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$3.7M allocated to AMNOW 3D printing integration program for the U.S. Army and southwest PA

The National Center for Defense Manufacturing and Machining (NCDMM), additive manufacturing accelerator America Makes, and Pennsylvania-based consultancy Catalyst Connection, have announced the launch of an additive manufacturing program for the U.S Army.

The program, called AMNOW, is funded by the U.S. Army and aims to support the integration of additive manufacturing into the force’s existing supply chains which, according to Ralph Resnick, NCDMM President and Chief Executive Officer and Founding Director of America Makes, “are some of the most complex in the world.”

“The long-term implications of the AMNOW program for the U.S. Army and its supply chain are substantial,” Resnick adds. 

A forklift operator transports a pallet of ammunition at Crane Army Ammunition Activity (CAAA), Indiana, as part of the U.S. Army's supply chain. Photo via CAAA Public Affairs/U.S. Army
A forklift operator transports a pallet of ammunition at Crane Army Ammunition Activity (CAAA), Indiana, as part of the U.S. Army’s supply chain. Photo via CAAA Public Affairs/U.S. Army

Initiating the adoption of AM for the U.S. Army 

For its initial phase, AMNOW will establish preparations for integrating and accelerating the use of “innovative, cross-cutting” additive manufacturing technologies in the U.S. Army. With the implementation of an additive manufacturing supply chain and transition path, the program aims to increase the U.S. army’s readiness and enable on-site production of materials to support soldiers on the battlefield.

“The insertion of AM technologies into the existing U.S. Army supply chain will undoubtedly enable significant strategic and tactical advantages for the Army and its state of overall readiness,” said Rob Gorham, NCDMM Executive Director of America Makes.

“The ability to leverage AM technologies to produce low-volume, critical parts on-demand and on-site anywhere in the world could dramatically alter the Army’s supply chain, making it far more efficient and cost-effective.”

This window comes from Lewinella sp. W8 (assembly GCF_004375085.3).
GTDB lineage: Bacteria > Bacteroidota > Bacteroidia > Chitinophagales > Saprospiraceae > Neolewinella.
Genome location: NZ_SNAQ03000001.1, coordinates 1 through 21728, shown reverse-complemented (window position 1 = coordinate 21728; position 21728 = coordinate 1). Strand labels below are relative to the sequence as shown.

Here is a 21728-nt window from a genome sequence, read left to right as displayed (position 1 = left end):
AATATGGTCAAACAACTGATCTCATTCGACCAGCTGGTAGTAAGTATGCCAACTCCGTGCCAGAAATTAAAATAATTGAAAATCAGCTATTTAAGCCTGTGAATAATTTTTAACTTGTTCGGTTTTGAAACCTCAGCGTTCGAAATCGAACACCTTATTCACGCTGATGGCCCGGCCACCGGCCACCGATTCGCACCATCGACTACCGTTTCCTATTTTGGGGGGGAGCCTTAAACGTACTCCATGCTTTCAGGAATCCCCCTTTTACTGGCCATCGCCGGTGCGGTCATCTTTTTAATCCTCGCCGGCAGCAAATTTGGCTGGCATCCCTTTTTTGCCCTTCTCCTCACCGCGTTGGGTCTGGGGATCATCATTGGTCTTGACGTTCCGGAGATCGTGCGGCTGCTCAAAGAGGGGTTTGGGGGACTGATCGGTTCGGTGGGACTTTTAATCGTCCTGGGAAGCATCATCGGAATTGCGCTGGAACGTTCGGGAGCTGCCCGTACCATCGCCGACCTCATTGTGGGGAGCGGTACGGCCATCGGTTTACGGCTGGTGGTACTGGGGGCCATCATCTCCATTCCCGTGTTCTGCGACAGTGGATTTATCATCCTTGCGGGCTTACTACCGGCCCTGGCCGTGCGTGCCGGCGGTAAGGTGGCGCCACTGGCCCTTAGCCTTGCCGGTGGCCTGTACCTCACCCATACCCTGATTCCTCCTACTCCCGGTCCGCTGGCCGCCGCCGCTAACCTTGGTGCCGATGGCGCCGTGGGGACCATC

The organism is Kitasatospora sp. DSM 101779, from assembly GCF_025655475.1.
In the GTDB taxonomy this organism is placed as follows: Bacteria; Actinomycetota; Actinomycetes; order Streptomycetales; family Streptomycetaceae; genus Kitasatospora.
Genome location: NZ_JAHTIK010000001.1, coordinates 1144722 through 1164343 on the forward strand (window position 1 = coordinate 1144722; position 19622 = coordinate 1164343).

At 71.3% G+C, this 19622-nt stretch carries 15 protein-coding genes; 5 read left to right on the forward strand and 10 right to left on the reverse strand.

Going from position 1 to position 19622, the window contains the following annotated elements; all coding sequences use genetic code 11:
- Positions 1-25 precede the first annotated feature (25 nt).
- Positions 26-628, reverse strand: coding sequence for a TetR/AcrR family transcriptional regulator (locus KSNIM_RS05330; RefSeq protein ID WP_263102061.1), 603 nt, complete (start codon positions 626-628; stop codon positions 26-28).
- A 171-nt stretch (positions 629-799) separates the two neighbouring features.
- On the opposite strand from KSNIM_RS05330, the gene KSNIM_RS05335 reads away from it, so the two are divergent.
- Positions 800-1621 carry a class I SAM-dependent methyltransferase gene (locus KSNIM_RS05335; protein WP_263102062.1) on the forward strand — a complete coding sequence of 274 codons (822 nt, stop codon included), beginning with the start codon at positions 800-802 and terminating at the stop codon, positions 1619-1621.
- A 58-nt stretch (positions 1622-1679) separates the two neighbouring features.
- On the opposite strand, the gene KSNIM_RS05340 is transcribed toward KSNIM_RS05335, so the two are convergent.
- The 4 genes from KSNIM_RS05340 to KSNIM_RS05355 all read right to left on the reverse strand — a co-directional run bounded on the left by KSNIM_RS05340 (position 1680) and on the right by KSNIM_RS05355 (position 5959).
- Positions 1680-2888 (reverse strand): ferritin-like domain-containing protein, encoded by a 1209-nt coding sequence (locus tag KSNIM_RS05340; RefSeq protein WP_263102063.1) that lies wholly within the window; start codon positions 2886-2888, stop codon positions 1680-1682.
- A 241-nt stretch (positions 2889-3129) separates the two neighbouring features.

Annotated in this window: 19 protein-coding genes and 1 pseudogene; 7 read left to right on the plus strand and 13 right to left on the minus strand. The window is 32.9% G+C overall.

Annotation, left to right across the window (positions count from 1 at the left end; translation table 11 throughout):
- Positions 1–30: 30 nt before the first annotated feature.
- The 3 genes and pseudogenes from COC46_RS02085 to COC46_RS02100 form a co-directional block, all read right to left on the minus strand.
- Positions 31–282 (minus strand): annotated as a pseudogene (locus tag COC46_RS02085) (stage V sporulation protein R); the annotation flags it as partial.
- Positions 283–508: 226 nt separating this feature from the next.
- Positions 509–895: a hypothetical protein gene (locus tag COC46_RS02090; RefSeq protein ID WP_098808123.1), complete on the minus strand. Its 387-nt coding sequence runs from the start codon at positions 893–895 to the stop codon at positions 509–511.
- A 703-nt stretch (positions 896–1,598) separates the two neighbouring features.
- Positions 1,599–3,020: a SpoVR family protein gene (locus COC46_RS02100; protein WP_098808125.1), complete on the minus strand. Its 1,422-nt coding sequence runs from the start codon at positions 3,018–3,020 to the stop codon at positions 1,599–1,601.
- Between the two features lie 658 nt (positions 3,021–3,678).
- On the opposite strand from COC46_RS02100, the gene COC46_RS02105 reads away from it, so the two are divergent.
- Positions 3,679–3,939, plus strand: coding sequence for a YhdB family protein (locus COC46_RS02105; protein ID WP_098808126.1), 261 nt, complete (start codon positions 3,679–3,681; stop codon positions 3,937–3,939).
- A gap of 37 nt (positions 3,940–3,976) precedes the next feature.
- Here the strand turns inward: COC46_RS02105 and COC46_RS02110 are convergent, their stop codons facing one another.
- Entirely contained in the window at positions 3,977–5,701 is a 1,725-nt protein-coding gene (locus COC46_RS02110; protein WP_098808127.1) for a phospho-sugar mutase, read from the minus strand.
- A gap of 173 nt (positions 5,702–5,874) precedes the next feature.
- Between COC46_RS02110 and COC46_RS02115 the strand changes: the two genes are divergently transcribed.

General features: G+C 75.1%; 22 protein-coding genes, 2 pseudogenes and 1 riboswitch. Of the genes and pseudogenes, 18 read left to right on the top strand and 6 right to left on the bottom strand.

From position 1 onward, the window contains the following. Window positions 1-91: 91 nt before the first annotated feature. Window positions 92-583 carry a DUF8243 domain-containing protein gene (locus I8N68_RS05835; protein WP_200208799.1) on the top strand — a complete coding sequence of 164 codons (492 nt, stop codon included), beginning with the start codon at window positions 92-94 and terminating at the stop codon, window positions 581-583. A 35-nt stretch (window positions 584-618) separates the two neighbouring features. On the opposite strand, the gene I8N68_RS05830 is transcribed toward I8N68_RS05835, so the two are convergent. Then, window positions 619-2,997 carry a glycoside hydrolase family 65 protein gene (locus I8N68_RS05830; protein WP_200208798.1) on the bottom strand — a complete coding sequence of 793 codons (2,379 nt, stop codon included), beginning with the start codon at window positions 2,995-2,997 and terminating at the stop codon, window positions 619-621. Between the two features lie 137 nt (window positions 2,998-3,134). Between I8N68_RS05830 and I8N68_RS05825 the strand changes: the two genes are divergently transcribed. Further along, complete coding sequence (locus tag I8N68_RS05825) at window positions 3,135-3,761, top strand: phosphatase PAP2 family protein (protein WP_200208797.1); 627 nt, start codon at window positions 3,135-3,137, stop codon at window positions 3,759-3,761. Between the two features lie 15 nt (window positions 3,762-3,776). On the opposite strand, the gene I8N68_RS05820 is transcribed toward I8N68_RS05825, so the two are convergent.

AMNOW is funded by the U.S. Army Combat Capabilities Development Command (CCDC) Aviation & Missile Center, part of the U.S. Army Manufacturing Science and Technology (MS&T) Division under the newly formed U.S. Army Futures Command that is working on a 3D printable customized steel powder.

NCDMM, which manages and operates America Makes, secured the award of the initial phase of AMNOW, valued at $3.7M in funding, in partnership with Catalyst Connection. It marks the start of a potentially multi-phase, multi-year contract.

Resnick adds:

“The work of the initial phase of AMNOW will be instrumental in creating a solid foundation and a clear path on how to best advance AM technologies into the Army’s supply chain.” 

Advances for U.S. manufacturing

Headquartered in Pittsburgh, Catalyst Connection is a private not-for-profit organization that provides small-to medium-sized manufacturers in southwestern PA (SWPA) with consulting and training services like organizational development, quality and delivery improvements, financial support and more. The organization is part of the National Institute of Standards and Technology’s (NIST’s) Manufacturing Extension Partnership (MEP) National Network™, creating links between public and private entities to make advanced for the U.S. manufacturing industry.

Petra Mitchell, Catalyst Connection President and CEO, explains, “The AMNOW Program signifies a tremendous regional economic growth opportunity for small- to medium-sized manufactures within the SWPA [Southwest Pennsylvania] region. By developing a fully integrated plan to help these local manufactures adopt AM technologies and demonstrate the return on investment of AM for them would be an economic game-changer for the manufacturing sector of our region.”

The AMNOW logo. Image via NCDMM
The AMNOW logo. Image via NCDMM

A military-wide drive for 3D printing 

Additive manufacturing is providing a number of inroads to on-demand and on-site production of parts for the military and civil aerospace sectors. Through the Maturation of Advanced Manufacturing for Low-cost Sustainment (MAMLS) project, CDMM and America Makes have previously helped focus development on 3D printing for the replacement components of legacy fleets

In New Jersey, the U.S. Army’s Armament Research, Development and Engineering Center (ARDEC) sourced a Rize One 3D printer in order to produce tools and spare parts on-demand, and the U.S. Army Research Laboratory (ARL) have multiple programs for the technology’s advancement, including creating filaments from military waste.

Concluding the most recent announcement for AMNOW, Resnick comments, “On behalf of all of us at NCDMM and America Makes, we look forward to leading the initial phase of AMNOW in conjunction with the team at Catalyst Connection.”

“As a long-standing partner and a founding member in America Makes, Catalyst Connection brings a depth of expertise in business development, manufacturing, and additive. I am confident that we will be successful in the initial and subsequent phases of AMNOW.”

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Featured image shows a 3D printed metal part testing the capabilities of custom alloys. This part shows the geometric capabilities of 3D printing with the symbol of the newly formed Army Futures Command. Photo via the U.S. Army/David McNally.